for a few seconds at dozens of places around the world, all set to funny
music. The video is novel and ridiculous at the same time – just how many
airports, customs, and taxis did Matt and his crew have to go through
just to shoot a few seconds of Matt's dancing? Anyways, the video took
off, and Stride cannot be disappointed with their return on investment.

- <a href="">Where the Hell is
However, the Matt video still only straddles the line of balancing
commercialism and content. The perfect video would both integrate the
company's product with content so compelling that the commercial aspect
is no longer a concern. To remove the commercial aspect would destroy the
very fabric of the commercial. Below, I have included the links of 2
successfully circulated videos, one for Coca-Cola and one for Carlton
Draught. These ads are classics of viral marketing because of their
power, their persuasiveness, and elegance in weaving together
commercialism and content.

- <a href="">Carlton Draught Big Ad
- <a href="">Coke Happiness Factory

<strong>A Case Study for Successful Web Marketing</strong>

Viral videos excite on a visual and auditory level, but have limitations
in spreading your company's message. Unless you are making a branding
video, and can pull of something like Coke or Carlton Draught, the user
may not even know what your company does unless he goes to your website
or otherwise tries your product. A website can be a successful viral
platform that not only generates visitors, but can also deliver your
company's message. In this case study, we will look at a service called
AdCubes that combines all the elements of successful viral web marketing.

- <a href="">AdCubes</a>

The first element that of a successful viral website is to have an idea
that is at once unique and creative. The website must offer something the
visitor and the visitor's friends will need. In the case of the AdCubes,
the product is mundane – it is an advertisement that is sold to anybody
who wishes to purchase it. However, the concept is unique. Each ad cube
costs $1 more than the previous one. As more and more people visit the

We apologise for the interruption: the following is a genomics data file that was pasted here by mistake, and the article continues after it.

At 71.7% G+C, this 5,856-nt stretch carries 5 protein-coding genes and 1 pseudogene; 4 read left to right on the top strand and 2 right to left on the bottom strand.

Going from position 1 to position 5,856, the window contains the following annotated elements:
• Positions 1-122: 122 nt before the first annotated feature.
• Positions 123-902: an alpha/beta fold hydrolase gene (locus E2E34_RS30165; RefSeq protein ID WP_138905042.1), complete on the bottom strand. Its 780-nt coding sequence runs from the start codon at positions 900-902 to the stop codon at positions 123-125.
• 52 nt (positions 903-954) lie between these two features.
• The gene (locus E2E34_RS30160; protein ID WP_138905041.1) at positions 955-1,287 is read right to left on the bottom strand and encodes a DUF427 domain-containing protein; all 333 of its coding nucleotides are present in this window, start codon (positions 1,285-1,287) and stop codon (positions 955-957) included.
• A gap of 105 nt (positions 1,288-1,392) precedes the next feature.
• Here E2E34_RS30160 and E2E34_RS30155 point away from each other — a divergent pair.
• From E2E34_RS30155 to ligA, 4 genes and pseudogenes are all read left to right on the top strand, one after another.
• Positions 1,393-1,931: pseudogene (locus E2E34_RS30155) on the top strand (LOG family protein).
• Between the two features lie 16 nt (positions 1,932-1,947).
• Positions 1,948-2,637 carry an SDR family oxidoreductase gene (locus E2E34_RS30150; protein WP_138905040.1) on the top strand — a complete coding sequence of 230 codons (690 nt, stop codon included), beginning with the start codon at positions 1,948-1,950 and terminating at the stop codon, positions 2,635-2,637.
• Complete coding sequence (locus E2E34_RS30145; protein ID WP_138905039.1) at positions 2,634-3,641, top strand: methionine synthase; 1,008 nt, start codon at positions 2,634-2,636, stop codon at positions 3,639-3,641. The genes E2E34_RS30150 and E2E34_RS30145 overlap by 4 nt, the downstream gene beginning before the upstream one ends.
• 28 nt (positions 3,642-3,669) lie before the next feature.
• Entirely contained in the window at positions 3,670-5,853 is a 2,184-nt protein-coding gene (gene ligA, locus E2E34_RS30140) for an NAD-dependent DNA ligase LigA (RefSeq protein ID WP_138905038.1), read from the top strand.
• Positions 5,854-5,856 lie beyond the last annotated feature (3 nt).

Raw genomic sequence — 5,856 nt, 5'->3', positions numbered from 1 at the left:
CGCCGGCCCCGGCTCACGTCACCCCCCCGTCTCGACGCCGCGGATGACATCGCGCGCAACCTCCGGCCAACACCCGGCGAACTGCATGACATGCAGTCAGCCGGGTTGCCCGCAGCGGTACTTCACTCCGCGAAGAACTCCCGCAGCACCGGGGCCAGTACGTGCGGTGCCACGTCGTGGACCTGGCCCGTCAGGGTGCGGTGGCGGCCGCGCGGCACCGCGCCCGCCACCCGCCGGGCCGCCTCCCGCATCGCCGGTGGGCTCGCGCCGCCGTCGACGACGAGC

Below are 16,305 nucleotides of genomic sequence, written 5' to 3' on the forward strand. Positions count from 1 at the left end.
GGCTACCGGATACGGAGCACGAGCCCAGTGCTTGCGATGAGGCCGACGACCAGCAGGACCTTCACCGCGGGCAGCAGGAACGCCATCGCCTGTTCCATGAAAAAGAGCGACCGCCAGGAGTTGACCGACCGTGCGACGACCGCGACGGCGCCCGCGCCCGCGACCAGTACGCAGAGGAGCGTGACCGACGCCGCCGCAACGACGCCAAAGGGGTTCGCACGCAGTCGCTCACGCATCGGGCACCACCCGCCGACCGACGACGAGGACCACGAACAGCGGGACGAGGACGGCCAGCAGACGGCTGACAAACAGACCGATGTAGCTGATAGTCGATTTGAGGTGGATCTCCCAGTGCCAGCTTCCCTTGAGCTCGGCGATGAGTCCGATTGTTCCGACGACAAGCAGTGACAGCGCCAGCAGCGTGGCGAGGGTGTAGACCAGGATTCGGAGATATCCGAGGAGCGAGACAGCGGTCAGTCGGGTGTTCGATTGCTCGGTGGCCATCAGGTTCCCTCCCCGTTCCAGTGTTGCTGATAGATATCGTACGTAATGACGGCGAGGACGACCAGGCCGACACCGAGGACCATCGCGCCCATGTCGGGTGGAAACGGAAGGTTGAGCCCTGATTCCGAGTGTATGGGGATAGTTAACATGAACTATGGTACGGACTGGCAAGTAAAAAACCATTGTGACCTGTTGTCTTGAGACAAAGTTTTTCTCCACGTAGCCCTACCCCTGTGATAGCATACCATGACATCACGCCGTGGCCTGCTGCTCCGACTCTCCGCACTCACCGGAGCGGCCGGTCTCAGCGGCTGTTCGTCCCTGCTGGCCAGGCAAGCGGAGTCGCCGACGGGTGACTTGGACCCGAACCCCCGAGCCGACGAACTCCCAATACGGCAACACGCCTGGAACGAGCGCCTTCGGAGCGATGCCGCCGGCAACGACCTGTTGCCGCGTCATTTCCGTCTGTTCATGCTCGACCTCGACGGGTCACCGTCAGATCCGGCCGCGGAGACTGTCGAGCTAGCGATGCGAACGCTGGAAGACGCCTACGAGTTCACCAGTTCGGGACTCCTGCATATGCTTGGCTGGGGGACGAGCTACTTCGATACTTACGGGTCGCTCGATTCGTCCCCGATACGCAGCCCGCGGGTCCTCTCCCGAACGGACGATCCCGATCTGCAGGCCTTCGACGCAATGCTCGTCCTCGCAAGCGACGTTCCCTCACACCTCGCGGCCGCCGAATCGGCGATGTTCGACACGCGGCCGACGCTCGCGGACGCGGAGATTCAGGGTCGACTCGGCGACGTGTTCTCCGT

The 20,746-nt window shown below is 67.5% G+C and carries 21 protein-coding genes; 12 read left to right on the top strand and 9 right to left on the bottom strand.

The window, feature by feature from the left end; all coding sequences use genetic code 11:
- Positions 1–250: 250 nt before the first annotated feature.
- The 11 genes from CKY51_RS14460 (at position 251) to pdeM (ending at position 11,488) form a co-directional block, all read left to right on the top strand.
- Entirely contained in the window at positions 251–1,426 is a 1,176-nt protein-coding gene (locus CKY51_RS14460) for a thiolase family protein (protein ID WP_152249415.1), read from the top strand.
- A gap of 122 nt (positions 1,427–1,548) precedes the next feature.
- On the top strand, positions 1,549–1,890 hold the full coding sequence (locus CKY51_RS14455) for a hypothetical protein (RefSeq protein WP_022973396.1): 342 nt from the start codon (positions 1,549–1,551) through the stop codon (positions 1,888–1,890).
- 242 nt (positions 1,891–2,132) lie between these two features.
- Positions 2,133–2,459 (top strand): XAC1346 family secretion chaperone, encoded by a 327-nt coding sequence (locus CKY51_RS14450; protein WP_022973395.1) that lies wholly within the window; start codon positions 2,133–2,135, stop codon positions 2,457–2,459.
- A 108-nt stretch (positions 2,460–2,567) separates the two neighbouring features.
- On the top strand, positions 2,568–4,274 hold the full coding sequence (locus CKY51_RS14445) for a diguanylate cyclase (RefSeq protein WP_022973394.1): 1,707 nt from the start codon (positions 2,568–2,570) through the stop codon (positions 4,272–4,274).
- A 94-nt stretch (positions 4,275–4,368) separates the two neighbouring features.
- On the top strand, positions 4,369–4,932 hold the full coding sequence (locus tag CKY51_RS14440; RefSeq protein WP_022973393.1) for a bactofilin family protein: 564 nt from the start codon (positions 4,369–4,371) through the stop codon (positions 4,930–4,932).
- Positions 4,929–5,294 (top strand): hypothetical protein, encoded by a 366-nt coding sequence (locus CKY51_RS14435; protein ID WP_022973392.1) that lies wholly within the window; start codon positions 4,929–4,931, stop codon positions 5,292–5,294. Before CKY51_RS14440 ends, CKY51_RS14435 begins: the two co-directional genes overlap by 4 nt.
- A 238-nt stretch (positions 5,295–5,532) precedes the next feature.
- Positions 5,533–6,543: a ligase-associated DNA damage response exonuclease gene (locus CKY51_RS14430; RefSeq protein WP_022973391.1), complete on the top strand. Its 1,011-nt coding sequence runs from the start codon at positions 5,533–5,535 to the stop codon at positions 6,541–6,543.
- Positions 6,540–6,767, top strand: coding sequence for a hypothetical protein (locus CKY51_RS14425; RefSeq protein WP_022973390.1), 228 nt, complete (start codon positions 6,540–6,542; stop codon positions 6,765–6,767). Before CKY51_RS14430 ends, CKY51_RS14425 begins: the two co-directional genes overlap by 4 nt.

site, the ads become more valuable, and the price is naturally driven up
by purchases made by the same visitors.

The payoff for buying an ad is huge – the person who purchased the first
ad for $1 has received hundreds of clicks for his investment. As the
value of the ads increase, people will return to the site often, morbidly
curious how much advertisers would pay for the same cube that others have
purchased for less. Will the price top out at $100 per cube? Or will it
be nearer $100,000?

The beauty of this system is that it is self-reinforcing. People will
come and buy ads, and tell their friends about the site. As more and more
buzz builds, traffic increases, advertisers increase, and the price of
the ads increases. The increasing price drives more buzz, and eventually
will garner media attention. Then when buzz is peaking, the price of ads
will peak as well, driving higher and higher interest in the concept. In
the end, the payoff to the site's owners could be millions of dollars.
The payoff to advertisers could be millions of impressions and thousands
of clicks. The payoff to visitors would be to witness a web phenomenon in
Of course, there is a lot of seeding that must be done before a site can
successfully become a viral property. However, once the seeding process
begins, a well-planned site will grow closer and closer each day toward
critical mass. Once the critical mass is satisfied, then the site truly
becomes viral, growing more and more popular without any input from the
creators. This process can be facilitated by improving distribution
channels. In the case of AdCubes, a links page allows webmasters and
blogs to easily post about the site. Each sales confirmation email also
contains a request for the advertiser to tell his acquaintances about his
new AdCube.

There are many   approaches to making a successful viral web site, but the
basics are the   same. You must have compelling content, it must be
accessible for   free or at low cost, and it must be easy to transmit. Once
the basics are   in place, the only thing left is seeding the first
visitors until   you reach the critical mass.

<strong>Additional Successful Web Marketing</strong>

- <a href=""> The Subservient Chicken
from Burger King </a>
- <a href=" "> I Love Bees for
- <a href="">The Million Dollar


It is essential for marketers to understand viral marketing. Why spend
resources on getting your company message out when you can recruit others
to do it for you? You will need to have creativity in spades to find that
all-compelling idea that people cannot help but spread, but find that
idea, and you will be well on your way toward profiting from the holy
grail of marketing.

<strong>Resources Referenced</strong>
- <a href="">Youtube Videos</a>
- <a href="">International Business Times</a>